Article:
“It’s basically an ultimatum. Either that we accept their meeting on their terms, or we would have to remove the encampment. And that’s not acceptable,” said Jadallaa.

U.S. Rep. Rashida Tlib joined the demonstrators at the encampment and offered her support. Organizers said they have no plans to leave.

“We’re going to stand our ground because we believe in human rights. And it’s not controversial to say we do not want to invest in war,” organizers said.

The demonstrators are now requesting a meeting with the university on their terms. They are asking to meet with Espy and the Board of Governors at 6:30 p.m. on Wednesday.

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Detroit, MI

‘Bargain Block’ stars launch fundraiser to replace roofs in Detroit neighborhood

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‘Bargain Block’ stars launch fundraiser to replace roofs in Detroit neighborhood


Keith Bynum and Evan Thomas, stars of Detroit-based HGTV show “Bargain Block,” are teaming up with several area nonprofits to raise money for new roofs in a Detroit neighborhood.

Bynum and Thomas are looking to raise $100,000 to replace 10 roofs in Detroit’s Fitzgerald neighborhood as an effort to “Roof The Block,” as the project is called.

“This initiative is really focusing in on the people that have lived in these neighborhoods for a long, long time, and to stay in their house, they need a new roof,” Bynum said in a video posted to the duo’s Instagram pages.

On “Bargain Block,” the team renovates old, often abandoned houses around the city of Detroit, doing the necessary repairs to make them safe and livable. They then sell those homes for $100,000 or more, with a focus on boosting the values across whole neighborhoods by working on clusters of houses. In the third and upcoming fourth season, the show is centered in the Fitzgerald neighborhood on the city’s west side.

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Repairing roofs prevents water damage and and is one of the most important ways to stop homes from becoming unlivable, the effort says on its GoFundMe page.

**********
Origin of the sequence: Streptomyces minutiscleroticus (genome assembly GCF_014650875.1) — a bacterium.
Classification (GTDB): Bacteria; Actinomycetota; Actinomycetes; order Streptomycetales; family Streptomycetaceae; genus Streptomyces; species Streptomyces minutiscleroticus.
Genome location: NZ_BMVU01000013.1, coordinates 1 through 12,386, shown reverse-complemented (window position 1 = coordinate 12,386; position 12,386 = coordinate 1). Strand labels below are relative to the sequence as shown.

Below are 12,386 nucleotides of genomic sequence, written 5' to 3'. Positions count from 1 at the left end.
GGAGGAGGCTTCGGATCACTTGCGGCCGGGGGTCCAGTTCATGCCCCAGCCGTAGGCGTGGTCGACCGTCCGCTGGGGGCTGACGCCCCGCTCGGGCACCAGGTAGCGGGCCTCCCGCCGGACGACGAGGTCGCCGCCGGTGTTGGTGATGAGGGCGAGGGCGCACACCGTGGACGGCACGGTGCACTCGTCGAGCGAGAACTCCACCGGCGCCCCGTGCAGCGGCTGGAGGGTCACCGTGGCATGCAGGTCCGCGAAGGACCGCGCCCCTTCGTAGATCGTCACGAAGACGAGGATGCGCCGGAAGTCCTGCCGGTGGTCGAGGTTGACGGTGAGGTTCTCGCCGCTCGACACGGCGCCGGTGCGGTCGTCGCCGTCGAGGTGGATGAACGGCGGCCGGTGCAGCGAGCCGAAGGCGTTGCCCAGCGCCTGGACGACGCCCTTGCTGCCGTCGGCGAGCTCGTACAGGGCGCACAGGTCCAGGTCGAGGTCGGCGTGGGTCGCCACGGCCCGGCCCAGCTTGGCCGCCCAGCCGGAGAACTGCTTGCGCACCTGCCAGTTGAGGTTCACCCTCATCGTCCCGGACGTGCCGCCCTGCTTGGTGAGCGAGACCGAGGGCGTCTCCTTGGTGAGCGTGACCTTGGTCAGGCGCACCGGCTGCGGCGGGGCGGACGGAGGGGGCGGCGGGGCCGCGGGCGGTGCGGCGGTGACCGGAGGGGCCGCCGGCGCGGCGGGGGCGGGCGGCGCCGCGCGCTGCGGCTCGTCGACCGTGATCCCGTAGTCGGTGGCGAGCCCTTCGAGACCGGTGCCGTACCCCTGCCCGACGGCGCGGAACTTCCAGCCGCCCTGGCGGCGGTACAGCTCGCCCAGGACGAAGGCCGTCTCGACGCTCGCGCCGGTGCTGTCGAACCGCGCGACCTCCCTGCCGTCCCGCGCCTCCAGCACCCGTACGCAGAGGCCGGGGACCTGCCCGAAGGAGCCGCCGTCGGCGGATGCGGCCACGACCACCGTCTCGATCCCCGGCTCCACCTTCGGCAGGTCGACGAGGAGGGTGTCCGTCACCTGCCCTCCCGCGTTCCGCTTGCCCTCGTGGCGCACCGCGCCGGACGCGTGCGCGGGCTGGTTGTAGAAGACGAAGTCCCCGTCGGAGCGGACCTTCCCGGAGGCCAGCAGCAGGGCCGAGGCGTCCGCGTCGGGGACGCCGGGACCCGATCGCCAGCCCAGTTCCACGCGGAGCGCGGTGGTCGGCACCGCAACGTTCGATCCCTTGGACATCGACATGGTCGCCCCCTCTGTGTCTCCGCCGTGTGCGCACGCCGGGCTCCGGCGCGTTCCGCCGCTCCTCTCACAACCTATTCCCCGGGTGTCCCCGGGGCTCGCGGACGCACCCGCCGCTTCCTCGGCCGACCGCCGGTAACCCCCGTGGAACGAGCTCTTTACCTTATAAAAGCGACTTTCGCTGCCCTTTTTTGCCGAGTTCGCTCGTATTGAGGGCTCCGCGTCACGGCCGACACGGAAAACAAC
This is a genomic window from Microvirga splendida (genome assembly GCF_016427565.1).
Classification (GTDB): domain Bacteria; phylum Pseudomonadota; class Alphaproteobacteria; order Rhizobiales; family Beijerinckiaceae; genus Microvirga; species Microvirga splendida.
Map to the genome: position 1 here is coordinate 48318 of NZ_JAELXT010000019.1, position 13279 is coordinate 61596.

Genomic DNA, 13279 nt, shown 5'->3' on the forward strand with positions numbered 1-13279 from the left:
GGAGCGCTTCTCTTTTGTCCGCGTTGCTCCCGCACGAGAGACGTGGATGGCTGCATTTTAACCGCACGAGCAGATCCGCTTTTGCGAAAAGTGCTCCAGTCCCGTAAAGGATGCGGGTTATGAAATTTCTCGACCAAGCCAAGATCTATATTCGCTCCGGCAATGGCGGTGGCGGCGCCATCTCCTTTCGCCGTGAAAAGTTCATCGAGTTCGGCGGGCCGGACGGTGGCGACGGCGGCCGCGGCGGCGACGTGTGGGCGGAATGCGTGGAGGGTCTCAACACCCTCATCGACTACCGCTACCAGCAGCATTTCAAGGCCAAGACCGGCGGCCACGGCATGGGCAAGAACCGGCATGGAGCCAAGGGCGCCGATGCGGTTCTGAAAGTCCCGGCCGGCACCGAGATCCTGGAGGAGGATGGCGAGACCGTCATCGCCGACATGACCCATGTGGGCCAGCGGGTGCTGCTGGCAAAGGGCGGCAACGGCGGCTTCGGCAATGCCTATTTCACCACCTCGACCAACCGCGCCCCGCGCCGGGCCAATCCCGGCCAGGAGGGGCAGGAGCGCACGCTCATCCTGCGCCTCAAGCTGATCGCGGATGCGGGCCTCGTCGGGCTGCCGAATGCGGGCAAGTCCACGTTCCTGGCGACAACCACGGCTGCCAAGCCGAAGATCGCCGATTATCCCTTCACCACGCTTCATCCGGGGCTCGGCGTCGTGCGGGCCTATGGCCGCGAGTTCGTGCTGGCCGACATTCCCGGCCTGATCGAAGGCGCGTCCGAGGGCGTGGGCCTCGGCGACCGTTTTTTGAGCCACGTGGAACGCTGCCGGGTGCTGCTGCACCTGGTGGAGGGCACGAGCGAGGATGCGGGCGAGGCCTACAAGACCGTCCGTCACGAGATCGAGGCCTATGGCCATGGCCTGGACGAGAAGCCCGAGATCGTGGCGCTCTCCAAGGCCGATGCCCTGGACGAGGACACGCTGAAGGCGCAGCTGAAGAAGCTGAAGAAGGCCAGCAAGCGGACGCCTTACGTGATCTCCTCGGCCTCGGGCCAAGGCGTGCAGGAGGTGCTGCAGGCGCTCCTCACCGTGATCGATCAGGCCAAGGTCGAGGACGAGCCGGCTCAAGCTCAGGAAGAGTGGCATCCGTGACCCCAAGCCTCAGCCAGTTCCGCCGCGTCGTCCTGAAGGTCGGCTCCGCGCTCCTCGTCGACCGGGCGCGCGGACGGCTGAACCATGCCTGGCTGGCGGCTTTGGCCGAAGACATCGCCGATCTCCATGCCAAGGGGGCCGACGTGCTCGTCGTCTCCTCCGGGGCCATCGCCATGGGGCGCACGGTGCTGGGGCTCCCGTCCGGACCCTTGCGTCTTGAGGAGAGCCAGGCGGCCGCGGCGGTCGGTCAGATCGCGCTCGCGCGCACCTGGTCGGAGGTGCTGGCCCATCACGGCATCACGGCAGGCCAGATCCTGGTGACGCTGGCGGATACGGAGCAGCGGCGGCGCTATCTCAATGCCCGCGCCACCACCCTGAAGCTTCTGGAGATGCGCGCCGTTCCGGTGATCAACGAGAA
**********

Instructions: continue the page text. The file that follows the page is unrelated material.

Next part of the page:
Through their design office Nine Design and Homes, Bynum and Thomas have paired with nonprofit Brilliant Detroit and the Relentless Care Foundation, the philanthropic arm of Community Financial Credit Union, for the fundraiser.

On the show, Bynum and Thomas have flipped more than 50 homes, according to their Instagram post. The couple joins with Shea Hicks Whitfield, who serves as the real estate agent for the homes. Bynum and Thomas, who met in Colorado before moving to the area in 2017, even documented the process of flipping the Detroit home that would eventually become their own, including later renovations to expand on it.

The fundraiser, which can be found at www.gofundme.com/f/rooftheblock, had raised more than $4,300 in the first few hours after it was posted to social media.





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Detroit, MI

Memorial Day off to rainy start, some roads flooded, as a drier afternoon expected

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Memorial Day off to rainy start, some roads flooded, as a drier afternoon expected


Memorial Day is off to a wet start, with a steady stream of rainfall across southeast Michigan that started early Monday morning.

The rain snarled some Detroit roadways, according to Michigan Department of Transportation updates, causing flooding on the northbound Interstate 75 ramp to eastbound Davison freeway and flooding on westbound I-696 near Evergreen Road, blocking one lane.

But the National Weather Service forecasts that the storms should roll out of the area by the afternoon, with a chance of some windy conditions.

It’s unclear if the weather will affect the Movement Festival’s third day of music in Hart Plaza. On Saturday, storms led to a lengthy pause in festivities, but the partying later resumed. Monday’s first acts are scheduled to take the stage at 2 p.m.

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Contact Lily Altavena: laltavena@freepress.com.